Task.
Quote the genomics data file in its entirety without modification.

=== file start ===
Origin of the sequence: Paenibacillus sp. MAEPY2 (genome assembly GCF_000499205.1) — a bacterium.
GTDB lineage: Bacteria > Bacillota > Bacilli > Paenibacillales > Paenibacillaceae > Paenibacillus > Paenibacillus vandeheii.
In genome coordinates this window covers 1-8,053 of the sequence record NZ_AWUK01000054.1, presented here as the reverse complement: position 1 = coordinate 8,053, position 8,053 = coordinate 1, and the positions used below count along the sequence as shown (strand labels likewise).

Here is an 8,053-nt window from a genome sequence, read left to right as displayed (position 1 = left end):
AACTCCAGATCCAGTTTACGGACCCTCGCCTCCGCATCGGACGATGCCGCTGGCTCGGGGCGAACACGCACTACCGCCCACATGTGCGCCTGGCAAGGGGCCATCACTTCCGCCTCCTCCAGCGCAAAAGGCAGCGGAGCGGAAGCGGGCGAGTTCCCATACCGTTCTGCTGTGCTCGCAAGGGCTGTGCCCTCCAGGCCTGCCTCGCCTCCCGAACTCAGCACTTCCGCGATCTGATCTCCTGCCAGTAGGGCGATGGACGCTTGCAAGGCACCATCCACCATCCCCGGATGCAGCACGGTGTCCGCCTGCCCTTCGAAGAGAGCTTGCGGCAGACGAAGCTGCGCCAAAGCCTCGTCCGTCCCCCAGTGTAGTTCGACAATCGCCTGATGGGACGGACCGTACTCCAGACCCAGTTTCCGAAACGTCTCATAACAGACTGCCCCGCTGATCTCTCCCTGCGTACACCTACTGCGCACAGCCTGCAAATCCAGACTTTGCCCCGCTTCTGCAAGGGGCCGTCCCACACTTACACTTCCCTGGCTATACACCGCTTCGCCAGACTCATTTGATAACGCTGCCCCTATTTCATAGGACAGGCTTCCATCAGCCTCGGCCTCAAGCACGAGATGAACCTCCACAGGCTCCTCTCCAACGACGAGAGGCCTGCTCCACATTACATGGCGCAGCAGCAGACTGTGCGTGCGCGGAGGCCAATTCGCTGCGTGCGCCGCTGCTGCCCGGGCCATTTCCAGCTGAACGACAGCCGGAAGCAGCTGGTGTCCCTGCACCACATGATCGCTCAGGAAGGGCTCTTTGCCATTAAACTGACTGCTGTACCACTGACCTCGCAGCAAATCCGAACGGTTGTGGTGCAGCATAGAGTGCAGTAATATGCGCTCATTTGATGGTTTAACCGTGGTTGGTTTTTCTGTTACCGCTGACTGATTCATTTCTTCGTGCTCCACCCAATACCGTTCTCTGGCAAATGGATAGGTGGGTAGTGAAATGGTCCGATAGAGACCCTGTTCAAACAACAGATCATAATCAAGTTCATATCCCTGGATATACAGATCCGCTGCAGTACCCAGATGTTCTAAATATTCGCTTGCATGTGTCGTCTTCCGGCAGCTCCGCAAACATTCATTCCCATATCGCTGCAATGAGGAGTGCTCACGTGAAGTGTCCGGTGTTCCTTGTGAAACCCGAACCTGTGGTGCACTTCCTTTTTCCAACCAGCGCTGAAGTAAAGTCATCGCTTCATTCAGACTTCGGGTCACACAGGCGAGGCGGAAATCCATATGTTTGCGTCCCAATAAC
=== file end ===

Origin of the sequence: Paenibacillus sp. MAEPY2 (genome assembly GCF_000499205.1) — a bacterium.
GTDB lineage: Bacteria > Bacillota > Bacilli > Paenibacillales > Paenibacillaceae > Paenibacillus > Paenibacillus vandeheii.
In genome coordinates this window covers 1-8,053 of the sequence record NZ_AWUK01000054.1, presented here as the reverse complement: position 1 = coordinate 8,053, position 8,053 = coordinate 1, and the positions used below count along the sequence as shown (strand labels likewise).

Here is an 8,053-nt window from a genome sequence, read left to right as displayed (position 1 = left end):
AACTCCAGATCCAGTTTACGGACCCTCGCCTCCGCATCGGACGATGCCGCTGGCTCGGGGCGAACACGCACTACCGCCCACATGTGCGCCTGGCAAGGGGCCATCACTTCCGCCTCCTCCAGCGCAAAAGGCAGCGGAGCGGAAGCGGGCGAGTTCCCATACCGTTCTGCTGTGCTCGCAAGGGCTGTGCCCTCCAGGCCTGCCTCGCCTCCCGAACTCAGCACTTCCGCGATCTGATCTCCTGCCAGTAGGGCGATGGACGCTTGCAAGGCACCATCCACCATCCCCGGATGCAGCACGGTGTCCGCCTGCCCTTCGAAGAGAGCTTGCGGCAGACGAAGCTGCGCCAAAGCCTCGTCCGTCCCCCAGTGTAGTTCGACAATCGCCTGATGGGACGGACCGTACTCCAGACCCAGTTTCCGAAACGTCTCATAACAGACTGCCCCGCTGATCTCTCCCTGCGTACACCTACTGCGCACAGCCTGCAAATCCAGACTTTGCCCCGCTTCTGCAAGGGGCCGTCCCACACTTACACTTCCCTGGCTATACACCGCTTCGCCAGACTCATTTGATAACGCTGCCCCTATTTCATAGGACAGGCTTCCATCAGCCTCGGCCTCAAGCACGAGATGAACCTCCACAGGCTCCTCTCCAACGACGAGAGGCCTGCTCCACATTACATGGCGCAGCAGCAGACTGTGCGTGCGCGGAGGCCAATTCGCTGCGTGCGCCGCTGCTGCCCGGGCCATTTCCAGCTGAACGACAGCCGGAAGCAGCTGGTGTCCCTGCACCACATGATCGCTCAGGAAGGGCTCTTTGCCATTAAACTGACTGCTGTACCACTGACCTCGCAGCAAATCCGAACGGTTGTGGTGCAGCATAGAGTGCAGTAATATGCGCTCATTTGATGGTTTAACCGTGGTTGGTTTTTCTGTTACCGCTGACTGATTCATTTCTTCGTGCTCCACCCAATACCGTTCTCTGGCAAATGGATAGGTGGGTAGTGAAATGGTCCGATAGAGACCCTGTTCAAACAACAGATCATAATCAAGTTCATATCCCTGGATATACAGATCCGCTGCAGTACCCAGATGTTCTAAATATTCGCTTGCATGTGTCGTCTTCCGGCAGCTCCGCAAACATTCATTCCCATATCGCTGCAATGAGGAGTGCTCACGTGAAGTGTCCGGTGTTCCTTGTGAAACCCGAACCTGTGGTGCACTTCCTTTTTCCAACCAGCGCTGAAGTAAAGTCATCGCTTCATTCAGACTTCGGGTCACACAGGCGAGGCGGAAATCCATATGTTTGCGTCCCAATAAC